EU plans to treble maternity pay

The proposal could deter employers from hiring young women

Women will be entitled to full pay for the first 18 weeks of maternity leave under radical EU plans.

The current UK entitlement is six weeks at 90 per cent of average salary, with another 33 weeks at a flat rate of £117.18.

The dramatic extension of existing rights would more than triple the amount currently received by new mothers in Britain – but there are concerns that the proposal could deter employers from hiring young women, and limit promotions and career opportunities for female workers.

As the recession gets worse it would also leave businesses and the taxpayer saddled with a massive bill. Industry leaders said such a change would damage an economy struggling to recover.

Details of the new maternity pay plan were spelled out by Business Minister Pat McFadden, who said the UK was fighting to block it. The Government faces an uphill battle, however, because most other EU countries support the idea and Britain does not have a veto on it. Ministers are trying to negotiate an opt-out to reduce the salary entitlement.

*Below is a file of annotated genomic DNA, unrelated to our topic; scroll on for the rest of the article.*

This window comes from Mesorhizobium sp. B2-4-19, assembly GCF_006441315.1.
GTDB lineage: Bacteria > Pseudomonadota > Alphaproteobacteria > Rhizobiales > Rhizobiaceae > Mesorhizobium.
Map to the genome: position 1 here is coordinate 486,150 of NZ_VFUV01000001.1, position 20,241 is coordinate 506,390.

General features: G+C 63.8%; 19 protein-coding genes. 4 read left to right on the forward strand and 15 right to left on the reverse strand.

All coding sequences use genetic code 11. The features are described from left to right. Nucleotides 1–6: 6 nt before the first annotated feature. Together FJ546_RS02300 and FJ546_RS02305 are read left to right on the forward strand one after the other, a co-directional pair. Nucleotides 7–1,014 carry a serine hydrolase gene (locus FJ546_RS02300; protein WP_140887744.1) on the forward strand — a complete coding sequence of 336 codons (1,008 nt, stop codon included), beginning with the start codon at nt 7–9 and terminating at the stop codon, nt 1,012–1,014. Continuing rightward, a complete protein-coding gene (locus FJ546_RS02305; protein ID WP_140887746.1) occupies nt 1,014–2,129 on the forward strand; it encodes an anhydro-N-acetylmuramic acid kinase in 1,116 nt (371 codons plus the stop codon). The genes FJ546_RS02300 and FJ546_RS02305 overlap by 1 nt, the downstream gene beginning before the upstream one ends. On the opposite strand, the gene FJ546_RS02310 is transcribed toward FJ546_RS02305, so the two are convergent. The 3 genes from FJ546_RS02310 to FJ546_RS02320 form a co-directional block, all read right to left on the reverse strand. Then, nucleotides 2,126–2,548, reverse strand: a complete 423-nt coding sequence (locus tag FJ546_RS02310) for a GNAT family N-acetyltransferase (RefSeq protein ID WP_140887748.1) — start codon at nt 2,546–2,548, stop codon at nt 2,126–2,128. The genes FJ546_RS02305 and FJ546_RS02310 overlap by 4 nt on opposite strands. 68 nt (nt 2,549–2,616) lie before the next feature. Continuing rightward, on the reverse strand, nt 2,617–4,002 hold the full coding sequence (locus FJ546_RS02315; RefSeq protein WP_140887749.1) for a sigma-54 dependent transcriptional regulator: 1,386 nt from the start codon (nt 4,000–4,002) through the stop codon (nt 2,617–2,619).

Jill Kirby, director of the Centre for Policy Studies, the free market economics think-tank, said: ‘This is yet another piece of EU legislation that is going to impose a punishing burden on businesses that are already struggling, as well as the taxpayer. It is a very bad idea during an economic downturn.’

But the European Commission spokesman has said: ‘Given that the mortgage, the rent, the cost of food continues when people are on maternity leave – and there are also the cost increases from having a baby – it makes sense from our point of view.’

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